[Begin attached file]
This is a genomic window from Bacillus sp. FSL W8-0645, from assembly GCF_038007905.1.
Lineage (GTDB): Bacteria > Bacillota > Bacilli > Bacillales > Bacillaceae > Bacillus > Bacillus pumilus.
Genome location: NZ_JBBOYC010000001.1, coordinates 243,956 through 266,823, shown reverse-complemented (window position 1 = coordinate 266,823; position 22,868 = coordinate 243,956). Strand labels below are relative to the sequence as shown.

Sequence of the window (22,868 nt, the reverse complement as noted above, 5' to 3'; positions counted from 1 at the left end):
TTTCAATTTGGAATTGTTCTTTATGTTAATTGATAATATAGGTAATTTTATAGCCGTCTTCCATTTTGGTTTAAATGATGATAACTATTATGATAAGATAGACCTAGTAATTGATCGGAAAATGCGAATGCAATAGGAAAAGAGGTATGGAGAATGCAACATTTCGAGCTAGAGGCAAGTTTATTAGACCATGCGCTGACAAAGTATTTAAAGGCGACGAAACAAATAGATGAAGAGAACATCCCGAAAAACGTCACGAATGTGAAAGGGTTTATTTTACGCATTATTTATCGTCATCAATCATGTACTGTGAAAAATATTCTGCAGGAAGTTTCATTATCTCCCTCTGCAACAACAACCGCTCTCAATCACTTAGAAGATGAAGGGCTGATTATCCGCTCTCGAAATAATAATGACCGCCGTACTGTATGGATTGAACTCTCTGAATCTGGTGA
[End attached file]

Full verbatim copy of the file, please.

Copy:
This is a genomic window from Bacillus sp. FSL W8-0645, from assembly GCF_038007905.1.
Lineage (GTDB): Bacteria > Bacillota > Bacilli > Bacillales > Bacillaceae > Bacillus > Bacillus pumilus.
Genome location: NZ_JBBOYC010000001.1, coordinates 243,956 through 266,823, shown reverse-complemented (window position 1 = coordinate 266,823; position 22,868 = coordinate 243,956). Strand labels below are relative to the sequence as shown.

Sequence of the window (22,868 nt, the reverse complement as noted above, 5' to 3'; positions counted from 1 at the left end):
TTTCAATTTGGAATTGTTCTTTATGTTAATTGATAATATAGGTAATTTTATAGCCGTCTTCCATTTTGGTTTAAATGATGATAACTATTATGATAAGATAGACCTAGTAATTGATCGGAAAATGCGAATGCAATAGGAAAAGAGGTATGGAGAATGCAACATTTCGAGCTAGAGGCAAGTTTATTAGACCATGCGCTGACAAAGTATTTAAAGGCGACGAAACAAATAGATGAAGAGAACATCCCGAAAAACGTCACGAATGTGAAAGGGTTTATTTTACGCATTATTTATCGTCATCAATCATGTACTGTGAAAAATATTCTGCAGGAAGTTTCATTATCTCCCTCTGCAACAACAACCGCTCTCAATCACTTAGAAGATGAAGGGCTGATTATCCGCTCTCGAAATAATAATGACCGCCGTACTGTATGGATTGAACTCTCTGAATCTGGTGA